Mobile Email: It Ain't What It Used To Be!

Over the past two years we've been asked by almost every client, "Do we need a mobile version of our emails?"  As an interim solution, most major brands host a text version of their email -- and occasionally you'll see some light html formatting or a thumbnail of the email creative, like this.

This strategy was meant to serve as a band-aid approach until there were further developments in technology. Two years ago, only the iPhone could render html in the inbox at all. BlackBerry had been the smartphone of choice for business professionals, leaving folks in the BtoB space to assume that their audience was limited to text-only emails.



In 2009 and 2010 we've seen the emergence of several smartphones, including the BlackBerry and Android, capable of rendering html. As of Q3 2009 there have been 41 million smartphones sold globally, increasing the likelihood that our subscribers in both the BtoB and BtoC space are viewing emails on a mobile device. This leads us to wonder: Should we create a version of our emails that is specifically designed to be viewed on a mobile phone?

Before we all decide to start pouring resources into shiny new mobile designs, we need to think about some key questions.

Does your site offer a good browsing and shopping experience when viewed from a mobile browser?

No matter what, the experience for your subscribers should be consistent. By allowing them to interact with your emails in a mobile-friendly way, you are setting the expectation that once they click through, they'll be able to browse (at least a portion of) your site with ease. At a minimum, make sure the landing page from your mobile email does not include rich-media content (like Flash).

Is your branded content designed to be viewed "on-the-go"?

Whether you're sending articles, products, recipes or travel information, consider your intended audience and how they would engage with these various types of content. If you haven't done so already, it would be good to look at the times of day you're getting the most opens on your emails. You might see that they're in the evening and typically linked to users spending a lot of time on your site while on their computers instead of their mobile devices. For example, if you're expecting users to read articles on their mobile device, consider both the vertical and horizontal width limitations and how they impact the overall readability of your copy when designing.

Do you have the financial and technical resources to create an additional version of every email you send?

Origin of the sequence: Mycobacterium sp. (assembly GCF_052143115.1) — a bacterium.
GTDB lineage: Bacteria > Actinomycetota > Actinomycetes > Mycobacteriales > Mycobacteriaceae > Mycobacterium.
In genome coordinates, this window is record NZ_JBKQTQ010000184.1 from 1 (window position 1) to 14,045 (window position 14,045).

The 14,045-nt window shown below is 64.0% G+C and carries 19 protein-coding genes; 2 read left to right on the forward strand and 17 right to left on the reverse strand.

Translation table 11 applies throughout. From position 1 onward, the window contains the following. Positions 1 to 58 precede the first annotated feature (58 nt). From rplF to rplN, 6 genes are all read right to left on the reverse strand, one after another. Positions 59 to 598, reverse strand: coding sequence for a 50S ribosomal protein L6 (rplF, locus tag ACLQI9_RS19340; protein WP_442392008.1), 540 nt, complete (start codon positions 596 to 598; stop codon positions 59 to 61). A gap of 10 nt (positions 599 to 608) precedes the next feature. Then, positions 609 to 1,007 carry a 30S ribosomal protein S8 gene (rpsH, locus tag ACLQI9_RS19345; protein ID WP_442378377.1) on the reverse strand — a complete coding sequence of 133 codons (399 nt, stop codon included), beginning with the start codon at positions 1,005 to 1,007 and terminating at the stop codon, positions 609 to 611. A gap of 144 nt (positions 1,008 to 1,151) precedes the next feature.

Making sure there is room in your budget and your schedule is going to be key. The most efficient approach would be spending time upfront creating a template that is easy to interact with on a phone and can also be easily updated with your content from each send.

How will this version coexist with your regularly scheduled email?

Ideally, we'd love to be able to segment our list and send subscribers the mobile version when they are on their phones and the regular one when they are at their computers. Presently, the only way to do this is by using something like Pivotal Veracity's new tool. For now, we may have to settle with a larger call-out to "view mobile version" until we are able to redefine what that means to our subscribers.

In the immortal words of Bob Dylan, "The Times They Are A-Changing." The same is true in email marketing trends. Knowing that the popularity of mobile devices is only going to increase, it's time to start looking at our email programs and ensuring their ability to evolve with the changing landscape. Maybe now isn't the time to add an additional version to your email program, but it is definitely time to optimize your creative to ensure it's at least mobile-friendly. By building a program with a strong foundation, you'll be poised to grow and take on the current trends as they come along!

1 comment about "Mobile Email: It Ain't What It Used To Be!".
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  1. Chad White from Litmus, March 9, 2010 at 10:39 a.m.

    Because of advances in mobile technology, I bet the conversation in 3 years won't be whether you should have a mobile version of your emails but how to optimize rendering and the landing page experience. Desktop email and mobile email are well on their way to converging in my opinion.

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